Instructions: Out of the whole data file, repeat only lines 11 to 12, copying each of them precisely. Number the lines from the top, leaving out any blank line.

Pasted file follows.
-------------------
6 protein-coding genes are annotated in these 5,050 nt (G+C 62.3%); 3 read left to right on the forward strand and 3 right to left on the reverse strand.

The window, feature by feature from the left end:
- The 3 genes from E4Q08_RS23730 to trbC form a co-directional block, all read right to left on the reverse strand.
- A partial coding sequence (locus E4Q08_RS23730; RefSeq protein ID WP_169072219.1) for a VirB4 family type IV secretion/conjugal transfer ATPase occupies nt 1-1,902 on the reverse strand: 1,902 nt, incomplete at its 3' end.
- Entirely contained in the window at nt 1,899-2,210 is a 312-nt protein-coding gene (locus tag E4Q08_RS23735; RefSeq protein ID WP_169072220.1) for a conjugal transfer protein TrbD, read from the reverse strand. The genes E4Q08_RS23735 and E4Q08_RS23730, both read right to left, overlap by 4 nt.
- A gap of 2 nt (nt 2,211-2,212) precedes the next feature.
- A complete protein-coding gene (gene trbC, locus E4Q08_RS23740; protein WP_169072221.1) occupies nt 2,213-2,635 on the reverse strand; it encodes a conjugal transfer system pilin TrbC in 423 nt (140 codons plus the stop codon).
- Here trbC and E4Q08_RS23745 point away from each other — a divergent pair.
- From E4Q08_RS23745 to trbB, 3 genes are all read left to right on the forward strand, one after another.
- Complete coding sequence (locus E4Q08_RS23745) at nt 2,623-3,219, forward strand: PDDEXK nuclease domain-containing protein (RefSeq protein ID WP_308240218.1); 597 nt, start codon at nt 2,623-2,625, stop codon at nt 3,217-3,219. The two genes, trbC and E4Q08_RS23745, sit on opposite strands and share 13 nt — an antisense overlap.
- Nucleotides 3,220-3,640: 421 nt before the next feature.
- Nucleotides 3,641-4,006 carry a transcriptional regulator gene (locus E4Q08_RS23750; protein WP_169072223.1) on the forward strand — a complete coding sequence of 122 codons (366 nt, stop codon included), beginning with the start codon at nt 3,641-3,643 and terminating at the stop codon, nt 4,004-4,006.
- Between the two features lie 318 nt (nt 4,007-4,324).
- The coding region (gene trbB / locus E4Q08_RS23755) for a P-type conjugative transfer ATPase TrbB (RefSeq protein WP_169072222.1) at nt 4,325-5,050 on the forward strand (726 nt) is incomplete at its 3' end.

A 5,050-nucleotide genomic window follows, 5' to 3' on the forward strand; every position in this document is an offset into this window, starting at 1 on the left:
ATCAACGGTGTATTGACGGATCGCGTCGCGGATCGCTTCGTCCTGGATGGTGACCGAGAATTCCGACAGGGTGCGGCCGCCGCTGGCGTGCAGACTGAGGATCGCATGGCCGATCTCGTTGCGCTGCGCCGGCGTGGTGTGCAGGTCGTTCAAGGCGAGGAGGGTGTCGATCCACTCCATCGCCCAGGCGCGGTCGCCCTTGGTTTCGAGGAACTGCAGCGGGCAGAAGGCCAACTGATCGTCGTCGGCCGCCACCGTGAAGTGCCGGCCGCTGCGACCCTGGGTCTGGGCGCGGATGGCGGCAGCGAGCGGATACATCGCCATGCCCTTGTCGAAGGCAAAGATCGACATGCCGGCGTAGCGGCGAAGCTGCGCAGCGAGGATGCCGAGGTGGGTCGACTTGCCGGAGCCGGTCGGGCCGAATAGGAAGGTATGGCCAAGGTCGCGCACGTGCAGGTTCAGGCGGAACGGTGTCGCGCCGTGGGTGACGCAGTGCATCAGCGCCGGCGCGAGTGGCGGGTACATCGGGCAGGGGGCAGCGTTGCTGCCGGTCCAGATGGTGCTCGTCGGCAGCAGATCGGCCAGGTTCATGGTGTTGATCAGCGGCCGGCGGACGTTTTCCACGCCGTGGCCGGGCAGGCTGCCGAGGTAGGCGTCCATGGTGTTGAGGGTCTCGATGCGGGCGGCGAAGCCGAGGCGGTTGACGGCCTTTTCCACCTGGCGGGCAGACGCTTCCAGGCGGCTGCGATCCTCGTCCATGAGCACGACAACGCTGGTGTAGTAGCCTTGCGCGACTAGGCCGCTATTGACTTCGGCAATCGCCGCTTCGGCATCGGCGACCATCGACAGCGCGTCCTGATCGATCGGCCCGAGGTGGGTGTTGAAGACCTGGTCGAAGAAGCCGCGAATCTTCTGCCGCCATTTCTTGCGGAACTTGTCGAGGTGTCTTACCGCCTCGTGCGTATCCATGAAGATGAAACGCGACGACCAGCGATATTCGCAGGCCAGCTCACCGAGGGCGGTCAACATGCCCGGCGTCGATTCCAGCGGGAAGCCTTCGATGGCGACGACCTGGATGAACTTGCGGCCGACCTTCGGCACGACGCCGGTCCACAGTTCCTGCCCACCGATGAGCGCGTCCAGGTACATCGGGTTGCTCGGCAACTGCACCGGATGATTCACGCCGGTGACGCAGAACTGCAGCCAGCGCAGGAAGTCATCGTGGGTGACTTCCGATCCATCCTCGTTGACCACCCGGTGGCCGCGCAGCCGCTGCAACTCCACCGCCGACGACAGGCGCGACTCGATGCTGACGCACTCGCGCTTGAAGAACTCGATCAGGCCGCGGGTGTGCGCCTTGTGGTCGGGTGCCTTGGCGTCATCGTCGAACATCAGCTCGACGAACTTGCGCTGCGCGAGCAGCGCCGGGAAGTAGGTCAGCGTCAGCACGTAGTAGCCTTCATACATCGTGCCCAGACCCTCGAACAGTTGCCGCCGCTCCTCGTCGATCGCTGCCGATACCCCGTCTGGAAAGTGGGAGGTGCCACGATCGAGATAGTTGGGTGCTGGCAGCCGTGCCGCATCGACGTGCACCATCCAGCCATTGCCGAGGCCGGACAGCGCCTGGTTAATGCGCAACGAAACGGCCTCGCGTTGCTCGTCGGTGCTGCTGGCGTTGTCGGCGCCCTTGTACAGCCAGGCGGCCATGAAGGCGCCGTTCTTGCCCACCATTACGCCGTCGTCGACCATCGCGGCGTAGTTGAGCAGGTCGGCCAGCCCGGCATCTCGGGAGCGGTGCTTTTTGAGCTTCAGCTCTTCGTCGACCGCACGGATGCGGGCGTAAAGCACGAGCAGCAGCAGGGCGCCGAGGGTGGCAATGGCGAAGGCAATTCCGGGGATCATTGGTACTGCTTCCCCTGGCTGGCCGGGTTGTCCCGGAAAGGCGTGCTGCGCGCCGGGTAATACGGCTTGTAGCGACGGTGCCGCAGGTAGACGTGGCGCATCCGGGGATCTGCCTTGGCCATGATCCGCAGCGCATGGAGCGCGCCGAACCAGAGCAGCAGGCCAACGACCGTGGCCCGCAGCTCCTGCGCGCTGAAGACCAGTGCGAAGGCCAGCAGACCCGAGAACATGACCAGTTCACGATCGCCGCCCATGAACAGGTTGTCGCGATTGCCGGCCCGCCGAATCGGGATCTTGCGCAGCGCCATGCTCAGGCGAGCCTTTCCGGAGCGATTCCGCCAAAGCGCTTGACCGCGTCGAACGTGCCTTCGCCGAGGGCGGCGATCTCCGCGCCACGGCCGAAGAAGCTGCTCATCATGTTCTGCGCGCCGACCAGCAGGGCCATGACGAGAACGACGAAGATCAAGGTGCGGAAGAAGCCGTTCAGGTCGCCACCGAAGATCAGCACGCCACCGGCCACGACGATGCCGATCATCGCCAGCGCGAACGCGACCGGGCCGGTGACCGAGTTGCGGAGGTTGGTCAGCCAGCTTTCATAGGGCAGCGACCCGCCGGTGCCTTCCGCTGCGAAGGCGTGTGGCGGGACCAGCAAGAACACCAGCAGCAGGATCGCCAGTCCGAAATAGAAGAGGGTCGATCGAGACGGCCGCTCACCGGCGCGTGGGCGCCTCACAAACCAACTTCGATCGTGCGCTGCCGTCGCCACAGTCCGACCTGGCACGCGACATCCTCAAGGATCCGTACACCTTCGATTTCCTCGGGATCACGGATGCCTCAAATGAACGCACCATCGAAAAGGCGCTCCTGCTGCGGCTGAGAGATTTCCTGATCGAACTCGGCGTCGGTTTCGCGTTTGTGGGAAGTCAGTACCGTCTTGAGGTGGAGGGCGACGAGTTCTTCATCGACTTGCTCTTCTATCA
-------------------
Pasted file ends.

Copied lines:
- Nucleotides 3,220-3,640: 421 nt before the next feature.
- Nucleotides 3,641-4,006 carry a transcriptional regulator gene (locus E4Q08_RS23750; protein WP_169072223.1) on the forward strand — a complete coding sequence of 122 codons (366 nt, stop codon included), beginning with the start codon at nt 3,641-3,643 and terminating at the stop codon, nt 4,004-4,006.